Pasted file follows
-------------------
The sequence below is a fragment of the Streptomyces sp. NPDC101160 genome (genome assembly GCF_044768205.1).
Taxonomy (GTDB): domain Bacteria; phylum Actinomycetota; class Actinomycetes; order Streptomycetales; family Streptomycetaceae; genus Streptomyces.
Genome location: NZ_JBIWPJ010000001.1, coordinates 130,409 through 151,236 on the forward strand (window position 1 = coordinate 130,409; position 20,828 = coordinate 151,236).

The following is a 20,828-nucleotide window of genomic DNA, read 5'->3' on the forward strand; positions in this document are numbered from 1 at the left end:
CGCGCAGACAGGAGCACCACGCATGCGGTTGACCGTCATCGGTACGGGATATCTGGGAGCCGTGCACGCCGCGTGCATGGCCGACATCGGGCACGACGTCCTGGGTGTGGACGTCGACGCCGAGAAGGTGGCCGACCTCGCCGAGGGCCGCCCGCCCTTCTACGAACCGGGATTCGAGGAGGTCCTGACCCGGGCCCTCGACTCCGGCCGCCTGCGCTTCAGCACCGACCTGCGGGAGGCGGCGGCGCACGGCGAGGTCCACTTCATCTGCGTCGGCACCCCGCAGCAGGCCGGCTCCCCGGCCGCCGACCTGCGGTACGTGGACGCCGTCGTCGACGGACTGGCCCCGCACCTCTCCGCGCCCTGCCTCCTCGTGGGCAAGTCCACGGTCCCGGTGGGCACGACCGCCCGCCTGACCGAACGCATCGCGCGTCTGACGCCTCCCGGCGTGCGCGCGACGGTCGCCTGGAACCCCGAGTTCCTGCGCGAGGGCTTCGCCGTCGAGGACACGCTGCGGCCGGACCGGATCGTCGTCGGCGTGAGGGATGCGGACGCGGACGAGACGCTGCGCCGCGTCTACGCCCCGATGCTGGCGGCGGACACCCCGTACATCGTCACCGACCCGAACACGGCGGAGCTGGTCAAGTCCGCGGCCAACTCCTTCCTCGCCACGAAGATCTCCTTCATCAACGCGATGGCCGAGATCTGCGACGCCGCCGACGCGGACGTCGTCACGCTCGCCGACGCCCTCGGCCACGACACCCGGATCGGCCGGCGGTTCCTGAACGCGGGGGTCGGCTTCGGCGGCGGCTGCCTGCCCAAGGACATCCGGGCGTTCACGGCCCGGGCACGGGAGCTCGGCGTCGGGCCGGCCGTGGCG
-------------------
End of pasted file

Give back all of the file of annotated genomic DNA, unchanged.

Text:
The sequence below is a fragment of the Streptomyces sp. NPDC101160 genome (genome assembly GCF_044768205.1).
Taxonomy (GTDB): domain Bacteria; phylum Actinomycetota; class Actinomycetes; order Streptomycetales; family Streptomycetaceae; genus Streptomyces.
Genome location: NZ_JBIWPJ010000001.1, coordinates 130,409 through 151,236 on the forward strand (window position 1 = coordinate 130,409; position 20,828 = coordinate 151,236).

The following is a 20,828-nucleotide window of genomic DNA, read 5'->3' on the forward strand; positions in this document are numbered from 1 at the left end:
CGCGCAGACAGGAGCACCACGCATGCGGTTGACCGTCATCGGTACGGGATATCTGGGAGCCGTGCACGCCGCGTGCATGGCCGACATCGGGCACGACGTCCTGGGTGTGGACGTCGACGCCGAGAAGGTGGCCGACCTCGCCGAGGGCCGCCCGCCCTTCTACGAACCGGGATTCGAGGAGGTCCTGACCCGGGCCCTCGACTCCGGCCGCCTGCGCTTCAGCACCGACCTGCGGGAGGCGGCGGCGCACGGCGAGGTCCACTTCATCTGCGTCGGCACCCCGCAGCAGGCCGGCTCCCCGGCCGCCGACCTGCGGTACGTGGACGCCGTCGTCGACGGACTGGCCCCGCACCTCTCCGCGCCCTGCCTCCTCGTGGGCAAGTCCACGGTCCCGGTGGGCACGACCGCCCGCCTGACCGAACGCATCGCGCGTCTGACGCCTCCCGGCGTGCGCGCGACGGTCGCCTGGAACCCCGAGTTCCTGCGCGAGGGCTTCGCCGTCGAGGACACGCTGCGGCCGGACCGGATCGTCGTCGGCGTGAGGGATGCGGACGCGGACGAGACGCTGCGCCGCGTCTACGCCCCGATGCTGGCGGCGGACACCCCGTACATCGTCACCGACCCGAACACGGCGGAGCTGGTCAAGTCCGCGGCCAACTCCTTCCTCGCCACGAAGATCTCCTTCATCAACGCGATGGCCGAGATCTGCGACGCCGCCGACGCGGACGTCGTCACGCTCGCCGACGCCCTCGGCCACGACACCCGGATCGGCCGGCGGTTCCTGAACGCGGGGGTCGGCTTCGGCGGCGGCTGCCTGCCCAAGGACATCCGGGCGTTCACGGCCCGGGCACGGGAGCTCGGCGTCGGGCCGGCCGTGGCG